First, I am confused whether at each node in all the trees, do we
randomly pick features from the lot to be pitted for best split or
does each tree get a random subset of feature and then all the nodes
in that tree have to work with those features?
m-features are chosen randomly at each split of the tree, not at the creation of the tree itself.
Now, regardless of the case whether we pick random features at tree or node level, why do choose random subset of data for each tree? Because if the features are different at tree/node level, the trees will be different. Why do we need to add another level and make the distribution of data also random to the trees and not just feed the complete original dataset to the trees?
This is exactly what makes random forests unique compared to other algorithms. Indeed, we sample with replacement (bootstrap) from the training dataset and each bootstrap sample is unique to each tree (which you appear to understand).
However, we need to consider how the final predictions come out of a random forest in the first place. Recall that the final prediction for an observation $y_i$ will be the average predicted probability among all of the trees in the forest. This is supposed to work because, under the (crucial) assumption of zero/negative correlation between the trees, we know that the sample mean has variance that goes to zero as n goes to infinity. This is one key element of random forests; if I have a bunch of overfit trees (low bias, high variance) I can simply get rid of this high variance for each tree by combining the predictions of each individual tree and averaging. The result is hopefully low bias, and low enough variance for my final, combined model.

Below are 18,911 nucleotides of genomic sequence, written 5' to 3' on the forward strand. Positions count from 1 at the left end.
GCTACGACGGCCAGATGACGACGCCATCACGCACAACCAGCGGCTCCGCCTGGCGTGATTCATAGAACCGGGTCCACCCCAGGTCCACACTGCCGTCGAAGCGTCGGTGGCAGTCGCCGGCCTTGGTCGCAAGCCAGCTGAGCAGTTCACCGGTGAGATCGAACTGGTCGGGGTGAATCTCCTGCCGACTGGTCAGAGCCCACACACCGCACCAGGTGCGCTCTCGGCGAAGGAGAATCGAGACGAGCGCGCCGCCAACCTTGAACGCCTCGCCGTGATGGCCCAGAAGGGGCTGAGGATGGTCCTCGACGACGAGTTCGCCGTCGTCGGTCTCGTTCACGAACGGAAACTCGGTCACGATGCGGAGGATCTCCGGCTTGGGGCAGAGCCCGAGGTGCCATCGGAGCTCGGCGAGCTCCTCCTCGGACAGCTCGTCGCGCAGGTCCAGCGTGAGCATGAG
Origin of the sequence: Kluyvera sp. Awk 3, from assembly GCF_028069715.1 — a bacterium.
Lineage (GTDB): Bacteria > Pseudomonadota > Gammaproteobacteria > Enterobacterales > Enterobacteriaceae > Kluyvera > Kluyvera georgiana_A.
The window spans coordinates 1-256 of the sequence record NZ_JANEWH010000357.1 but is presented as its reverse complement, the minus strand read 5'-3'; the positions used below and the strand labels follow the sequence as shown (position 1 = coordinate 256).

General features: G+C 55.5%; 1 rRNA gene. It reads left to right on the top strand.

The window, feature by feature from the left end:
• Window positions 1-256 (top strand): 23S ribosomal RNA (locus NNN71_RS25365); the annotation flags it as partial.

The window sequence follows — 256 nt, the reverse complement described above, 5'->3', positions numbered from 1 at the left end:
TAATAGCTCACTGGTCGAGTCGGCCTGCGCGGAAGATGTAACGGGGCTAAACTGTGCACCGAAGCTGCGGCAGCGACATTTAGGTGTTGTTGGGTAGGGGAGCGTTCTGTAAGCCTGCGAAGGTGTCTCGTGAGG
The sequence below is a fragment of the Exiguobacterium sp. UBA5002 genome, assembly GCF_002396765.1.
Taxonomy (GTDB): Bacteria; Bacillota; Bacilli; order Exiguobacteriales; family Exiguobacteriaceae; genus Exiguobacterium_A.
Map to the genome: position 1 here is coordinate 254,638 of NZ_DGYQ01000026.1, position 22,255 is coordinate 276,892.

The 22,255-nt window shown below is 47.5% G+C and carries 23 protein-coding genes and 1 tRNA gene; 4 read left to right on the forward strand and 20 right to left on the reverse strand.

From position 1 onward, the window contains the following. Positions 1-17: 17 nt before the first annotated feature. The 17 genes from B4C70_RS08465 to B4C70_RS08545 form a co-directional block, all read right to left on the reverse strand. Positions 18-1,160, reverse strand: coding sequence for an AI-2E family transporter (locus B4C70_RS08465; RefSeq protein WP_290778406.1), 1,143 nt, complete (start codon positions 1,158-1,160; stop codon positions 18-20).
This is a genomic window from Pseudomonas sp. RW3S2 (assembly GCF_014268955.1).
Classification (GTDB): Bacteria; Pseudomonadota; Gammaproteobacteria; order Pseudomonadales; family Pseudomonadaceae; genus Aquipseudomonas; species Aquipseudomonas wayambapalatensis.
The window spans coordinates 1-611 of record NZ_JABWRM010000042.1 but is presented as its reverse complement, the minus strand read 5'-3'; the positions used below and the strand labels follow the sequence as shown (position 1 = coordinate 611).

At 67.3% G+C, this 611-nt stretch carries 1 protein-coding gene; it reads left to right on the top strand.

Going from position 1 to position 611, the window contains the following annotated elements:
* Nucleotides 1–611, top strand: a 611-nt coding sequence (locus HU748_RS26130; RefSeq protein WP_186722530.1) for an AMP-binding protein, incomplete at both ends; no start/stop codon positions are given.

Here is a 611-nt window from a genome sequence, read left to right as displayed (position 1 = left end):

However, if there is positive correlation among the trees, the variance of the sample mean actually increases (as $ n \rightarrow \infty$) and if n is large enough, the covariance between the trees actually starts to dominate the variance of each individual tree itself. What this results in is a decrease in predictive performance compared to just using a single (or relatively few) tree(s). After all, the whole point is to fit low bias, high variance base learners and to then reduce the variance by averaging. If we now cannot reduce the variance due to correlation between base learners (and start increasing it instead!), our model is likely to be severely overfit, even moreso than using a comparatively less overfit base learner.
So the question becomes...how do we reduce the correlation between the trees? One solution is to introduce randomness not only through the data sample itself (i.e. bootstrap/sample with replacement) but also through randomly selecting predictors at each split of a node. By doing this, we hopefully force each tree to learn something different about the data. Indeed, if only a few predictors are useful than chances are, all of the trees will pick up on this and stick to using these few predictors over and over again. The result is that all of the trees have learned exactly the same thing, substantial correlation among the trees, and not much purpose to using the trees together.
Bagging (which is what you refer to as the first level of randomness) and other ensembling based methods work best when we have what people call "diverse base learners". This means that in general, if we can find many models that are similar in performance but uncorrelated (that is, they have learned different, but equally important parts of the data) then combining the models in some fashion will almost certainly be better than using either one alone. Creating model diversity is difficult but some common ways are;
1) Do something similar to random forests; give each base learner a different set of features to use.
2) Use different algorithms that hopefully learn different parts of the data due to the differences in how they are fit; example: random forest + neural network + gradient boosting, etc.